In English, many things are named after a particular country – but have you ever wondered what those things are called in those countries?
- I know that two and two make four - and should be glad to prove it too if I could.
- I believe that four and four are eight.
- She's sick of spending her lunches with people that are so stupid they can't add two and two.
- I ran and ran until I reached the outskirts of the forest.
- I try and try to become strong, but in the end, I am still the same coward I have always been.
- Higher gas prices are creating a financial hardship for millions and millions of Americans.
- I've been a humongous fan of his music for years and years.
- This was a very flat land - he could see for miles and miles, it seemed.
- The experts also advise that you try and keep your cool.
- Maybe I can get Ike or one of our friends to come and help us.
- Let's go and find out who this guy really is.
- Our primary objective right now is to try and market the region as a whole.
- We're going to see a day where 100,000 people come and worship with us on a weekend, between our five services.
1.1yblack and white — blanco y negro
- father and son — padre e hijo
- ham and eggs — huevos con jamón
- bread and butter — pan con mantequilla
- to mix business and pleasure — mezclar los negocios con el placer
- so we decided to leave — and? — así que decidimos irnos — ¿y?
- during June and/or July — durante junio y/o julio
- but there are journalists and journalists! — ¡pero hay periodistas y periodistas!
- The shop, which sells donated books and CDs, helps owners on benefits to pay for treatment for sick pets.
- He and I had been friends for a long time.
- The menu contains a lot of sausage and mash and steamed puddings.
- That will be three thousand and eighty dollars with four cents as my tip.
- She started out quietly and apologetically but her voice quickly gained firmness.
- I know you can see and hear everything that goes on.
- He was wearing a navy blue and green anorak.
1.2and so on / and so forth — etcétera
- and so on, and so forth — etcétera, etcétera
2(in numbers)one and a half — uno y medio
- two hundred and twenty — doscientos veinte
- an hour and five minutes — una hora y cinco minutos
- five and forty — cuarenta y cinco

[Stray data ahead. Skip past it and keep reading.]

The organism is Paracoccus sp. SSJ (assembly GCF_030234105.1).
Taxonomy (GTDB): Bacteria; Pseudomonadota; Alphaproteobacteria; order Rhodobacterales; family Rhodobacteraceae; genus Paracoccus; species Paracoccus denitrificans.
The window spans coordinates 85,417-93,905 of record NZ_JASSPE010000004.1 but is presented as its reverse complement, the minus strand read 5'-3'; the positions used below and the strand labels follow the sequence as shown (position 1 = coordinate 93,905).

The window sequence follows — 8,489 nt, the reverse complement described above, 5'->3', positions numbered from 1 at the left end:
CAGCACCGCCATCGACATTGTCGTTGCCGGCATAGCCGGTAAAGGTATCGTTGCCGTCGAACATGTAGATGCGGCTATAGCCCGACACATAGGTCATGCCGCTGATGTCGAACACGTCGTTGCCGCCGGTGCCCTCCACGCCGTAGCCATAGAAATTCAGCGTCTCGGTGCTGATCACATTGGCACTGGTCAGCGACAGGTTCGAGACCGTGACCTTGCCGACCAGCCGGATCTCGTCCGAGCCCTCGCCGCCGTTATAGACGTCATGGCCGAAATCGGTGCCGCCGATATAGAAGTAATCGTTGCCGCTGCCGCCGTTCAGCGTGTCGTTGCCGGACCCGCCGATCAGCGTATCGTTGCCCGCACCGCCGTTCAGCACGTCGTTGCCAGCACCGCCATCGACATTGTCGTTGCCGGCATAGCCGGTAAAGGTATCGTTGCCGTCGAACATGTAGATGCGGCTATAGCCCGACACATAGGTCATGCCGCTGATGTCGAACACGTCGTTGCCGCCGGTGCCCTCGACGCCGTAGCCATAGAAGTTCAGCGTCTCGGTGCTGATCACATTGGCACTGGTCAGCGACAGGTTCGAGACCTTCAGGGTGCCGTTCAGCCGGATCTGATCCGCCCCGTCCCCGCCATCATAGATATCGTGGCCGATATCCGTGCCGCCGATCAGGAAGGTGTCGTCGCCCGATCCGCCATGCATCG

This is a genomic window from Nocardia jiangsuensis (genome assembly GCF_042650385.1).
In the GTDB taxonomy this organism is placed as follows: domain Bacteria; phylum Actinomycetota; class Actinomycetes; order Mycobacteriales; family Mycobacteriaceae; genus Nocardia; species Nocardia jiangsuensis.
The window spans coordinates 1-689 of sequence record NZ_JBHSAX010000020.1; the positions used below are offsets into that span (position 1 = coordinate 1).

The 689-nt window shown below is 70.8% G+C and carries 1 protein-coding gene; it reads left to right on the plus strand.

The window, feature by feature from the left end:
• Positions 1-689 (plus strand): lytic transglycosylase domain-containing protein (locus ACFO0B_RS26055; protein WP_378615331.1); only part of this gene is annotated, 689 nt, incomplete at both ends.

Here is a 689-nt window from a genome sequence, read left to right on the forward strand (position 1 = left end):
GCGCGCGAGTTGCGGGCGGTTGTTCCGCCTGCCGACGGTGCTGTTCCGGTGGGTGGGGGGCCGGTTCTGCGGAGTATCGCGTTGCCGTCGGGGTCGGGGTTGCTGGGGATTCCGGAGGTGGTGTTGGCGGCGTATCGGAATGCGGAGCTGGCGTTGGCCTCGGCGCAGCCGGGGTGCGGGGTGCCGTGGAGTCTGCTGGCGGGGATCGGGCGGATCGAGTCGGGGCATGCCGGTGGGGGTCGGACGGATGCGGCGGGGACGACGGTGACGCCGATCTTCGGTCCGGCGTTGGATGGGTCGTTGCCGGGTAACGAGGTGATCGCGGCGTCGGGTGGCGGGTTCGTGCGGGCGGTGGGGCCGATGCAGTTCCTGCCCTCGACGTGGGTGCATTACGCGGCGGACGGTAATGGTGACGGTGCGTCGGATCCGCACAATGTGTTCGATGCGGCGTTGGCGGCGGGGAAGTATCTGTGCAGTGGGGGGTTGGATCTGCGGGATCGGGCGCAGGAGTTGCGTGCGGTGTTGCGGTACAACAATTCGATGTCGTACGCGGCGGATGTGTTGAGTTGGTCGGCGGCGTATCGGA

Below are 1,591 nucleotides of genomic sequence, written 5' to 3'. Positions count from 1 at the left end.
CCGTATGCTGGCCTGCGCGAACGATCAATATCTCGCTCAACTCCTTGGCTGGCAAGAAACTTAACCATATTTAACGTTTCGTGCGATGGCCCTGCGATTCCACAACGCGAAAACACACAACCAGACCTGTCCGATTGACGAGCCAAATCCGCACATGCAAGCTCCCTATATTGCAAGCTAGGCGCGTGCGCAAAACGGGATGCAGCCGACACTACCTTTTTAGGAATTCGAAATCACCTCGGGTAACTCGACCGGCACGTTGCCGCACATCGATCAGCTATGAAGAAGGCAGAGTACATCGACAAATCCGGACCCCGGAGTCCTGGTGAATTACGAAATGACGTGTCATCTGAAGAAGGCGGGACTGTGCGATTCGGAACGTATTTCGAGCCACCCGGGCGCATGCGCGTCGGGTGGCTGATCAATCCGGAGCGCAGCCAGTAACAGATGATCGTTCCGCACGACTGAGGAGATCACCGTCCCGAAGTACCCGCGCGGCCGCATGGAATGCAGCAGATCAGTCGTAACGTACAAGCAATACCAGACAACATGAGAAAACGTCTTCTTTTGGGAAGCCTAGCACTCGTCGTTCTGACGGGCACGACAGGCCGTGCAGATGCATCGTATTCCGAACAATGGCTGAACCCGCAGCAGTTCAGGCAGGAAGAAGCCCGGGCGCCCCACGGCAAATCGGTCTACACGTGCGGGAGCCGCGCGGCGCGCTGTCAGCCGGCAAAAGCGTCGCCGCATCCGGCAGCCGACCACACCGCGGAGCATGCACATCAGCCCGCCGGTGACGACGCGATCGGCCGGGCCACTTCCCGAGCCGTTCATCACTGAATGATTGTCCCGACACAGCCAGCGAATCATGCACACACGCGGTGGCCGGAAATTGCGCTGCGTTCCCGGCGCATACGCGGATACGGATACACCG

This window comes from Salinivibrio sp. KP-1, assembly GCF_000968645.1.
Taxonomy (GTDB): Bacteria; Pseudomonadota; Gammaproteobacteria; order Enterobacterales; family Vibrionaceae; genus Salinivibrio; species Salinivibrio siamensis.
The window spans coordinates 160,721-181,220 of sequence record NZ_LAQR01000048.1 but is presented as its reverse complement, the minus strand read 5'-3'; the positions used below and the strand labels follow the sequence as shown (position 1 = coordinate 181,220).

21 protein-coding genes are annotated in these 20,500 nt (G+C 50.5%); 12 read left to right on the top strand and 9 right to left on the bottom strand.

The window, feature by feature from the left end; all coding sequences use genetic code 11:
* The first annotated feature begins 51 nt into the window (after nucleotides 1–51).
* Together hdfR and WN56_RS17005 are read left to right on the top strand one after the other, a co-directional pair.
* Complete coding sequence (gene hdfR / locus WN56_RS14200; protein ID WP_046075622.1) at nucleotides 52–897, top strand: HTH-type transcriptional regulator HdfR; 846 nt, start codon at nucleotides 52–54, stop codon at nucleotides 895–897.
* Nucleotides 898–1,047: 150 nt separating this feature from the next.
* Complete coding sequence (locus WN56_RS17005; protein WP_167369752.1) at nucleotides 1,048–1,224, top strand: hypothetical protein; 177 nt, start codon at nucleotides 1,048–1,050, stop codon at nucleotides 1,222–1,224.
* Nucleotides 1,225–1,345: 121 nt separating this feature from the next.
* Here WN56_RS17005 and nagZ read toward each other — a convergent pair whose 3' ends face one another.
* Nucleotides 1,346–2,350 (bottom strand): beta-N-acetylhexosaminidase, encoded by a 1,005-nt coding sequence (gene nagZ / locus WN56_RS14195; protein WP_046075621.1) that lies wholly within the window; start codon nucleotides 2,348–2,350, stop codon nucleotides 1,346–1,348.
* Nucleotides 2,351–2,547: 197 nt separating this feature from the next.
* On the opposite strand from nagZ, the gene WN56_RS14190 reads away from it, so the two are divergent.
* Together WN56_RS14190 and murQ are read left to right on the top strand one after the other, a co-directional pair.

3(showing continuation, repetition)faster and faster — cada vez más rápido
- it gets easier and easier — se hace cada vez más fácil
- he just eats and eats — no hace más que comer
- weeks and weeks passed — pasaron muchas semanas
4try and finish this today — trata de terminar esto hoy
- we must wait and see what she does — tenemos que esperar a ver lo que hace
- come/go and help your father — ven/anda a ayudar a tu padre
5.1(implying a result)ya minute longer and he would have drowned — un minuto más y se habría ahogado
- Catch all the rust spots before they spread - do that and a car will last forever.
- Early successes in some areas were dramatic, and by the early 1960s malaria was reduced to very low levels in certain countries.
- Don't take the movie too seriously, and you might enjoy it too.
- I lifted my arm and wiped my eyes with my sleeve.
- But the fun had gone out of it and the next day we did not travel.
- He regularly dropped in and did a few hours' work.
- The man then ran towards a waiting car and was driven away by someone else.
- I opened the door and looked around.
- When they reached the surface, they took deep breaths and swam for their boat.
5.2(adding emphasis)ysomething should be done, and quickly — habría que hacer algo, y rápido
- those who refuse, and there are many … — los que se niegan, y son muchos …
- Meeting the needs of a growing population will require the country to sink further and further into debt.
- This case just continues to get more and more complex.
- Spamming is getting worse and worse - and more profitable for spammers.
- There's no doubt about it, kitchens are getting bigger and bigger.
- The standard of entry is getting higher and higher every year.
The usual translation of and, y, becomes e when it precedes a word beginning with i, hi, or y.and is sometimes used between two verbs in English to mean in order to:let's wait and see esperemos para ver qué or lo que pasa.
English has borrowed many of the following foreign expressions of parting, so you’ve probably encountered some of these ways to say goodbye in other languages.
Many words formed by the addition of the suffix –ster are now obsolete - which ones are due a resurgence?
As their breed names often attest, dogs are a truly international bunch. Let’s take a look at 12 different dog breed names and their backstories.